Proper fertilization of any lawn-grass is an important component of the best management practices for your home lawn. Fertilization and other cultural practices influence the overall health and quality of your lawn and will reduce its vulnerability to numerous stresses, including weeds, insects, and disease. It is advisable for homeowners to have soil tests done annually. Your local Cooperative Extension Service office has instructions and supplies for taking soil samples and submitting them to the Extension Soil Testing Laboratory for analysis. In particular, phosphorous levels are best determined by soil testing. Since many Florida soils are high in phosphorous, little or no phosphorous may be needed for satisfactory lawn growth after establishment. Established bahiagrass lawns have relatively low fertility requirements. As with any lawn-grass, do not apply more than 1/2 lb of water-soluble nitrogen per 1000 square feet at any one time. Up to 1 lb of nitrogen per 1000 square feet may be applied at one time, but at least 50% of that nitrogen should be in a slow-release form. In general, two weeks following spring regrowth, apply a complete fertilizer such as 16-4-8 at the rate of ½ (water-soluble) to 1 (slow-release) pound of nitrogen per 1000 square feet. The three numbers on the fertilizer bag refer to the percentages of nitrogen, phosphorus, and potassium, respectively. For example, a 50-pound bag of 16-4-8 contains 16% nitrogen or 8 pounds total nitrogen. This bag will fertilize 8000 square feet at the rate of 1 pound of nitrogen per 1000 square feet.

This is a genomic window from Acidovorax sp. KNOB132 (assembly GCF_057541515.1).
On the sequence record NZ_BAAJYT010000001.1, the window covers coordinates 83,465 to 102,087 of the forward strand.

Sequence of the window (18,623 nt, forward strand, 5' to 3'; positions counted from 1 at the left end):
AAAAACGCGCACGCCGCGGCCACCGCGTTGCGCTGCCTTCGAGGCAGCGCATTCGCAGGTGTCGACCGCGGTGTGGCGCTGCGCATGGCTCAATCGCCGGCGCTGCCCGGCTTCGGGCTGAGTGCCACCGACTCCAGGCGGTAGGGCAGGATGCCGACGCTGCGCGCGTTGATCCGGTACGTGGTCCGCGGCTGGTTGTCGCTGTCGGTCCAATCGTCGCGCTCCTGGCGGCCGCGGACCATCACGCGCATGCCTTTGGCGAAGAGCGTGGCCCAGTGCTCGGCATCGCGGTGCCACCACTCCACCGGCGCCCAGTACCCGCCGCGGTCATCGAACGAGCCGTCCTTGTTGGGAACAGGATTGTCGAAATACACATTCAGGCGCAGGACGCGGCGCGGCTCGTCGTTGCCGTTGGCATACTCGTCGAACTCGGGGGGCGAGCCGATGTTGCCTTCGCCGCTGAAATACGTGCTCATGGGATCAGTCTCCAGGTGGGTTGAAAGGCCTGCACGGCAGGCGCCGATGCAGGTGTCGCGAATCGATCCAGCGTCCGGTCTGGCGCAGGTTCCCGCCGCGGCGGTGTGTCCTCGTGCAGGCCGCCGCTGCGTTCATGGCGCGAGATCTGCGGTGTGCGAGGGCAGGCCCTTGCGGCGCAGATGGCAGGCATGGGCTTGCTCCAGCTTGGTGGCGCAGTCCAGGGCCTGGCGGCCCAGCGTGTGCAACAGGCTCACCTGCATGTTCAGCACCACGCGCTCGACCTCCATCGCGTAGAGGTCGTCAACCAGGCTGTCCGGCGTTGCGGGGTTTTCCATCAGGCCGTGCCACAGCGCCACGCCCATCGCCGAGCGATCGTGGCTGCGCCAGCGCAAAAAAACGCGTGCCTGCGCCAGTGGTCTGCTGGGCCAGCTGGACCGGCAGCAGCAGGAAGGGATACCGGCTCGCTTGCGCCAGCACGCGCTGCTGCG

University of Florida guidelines for lawn-grass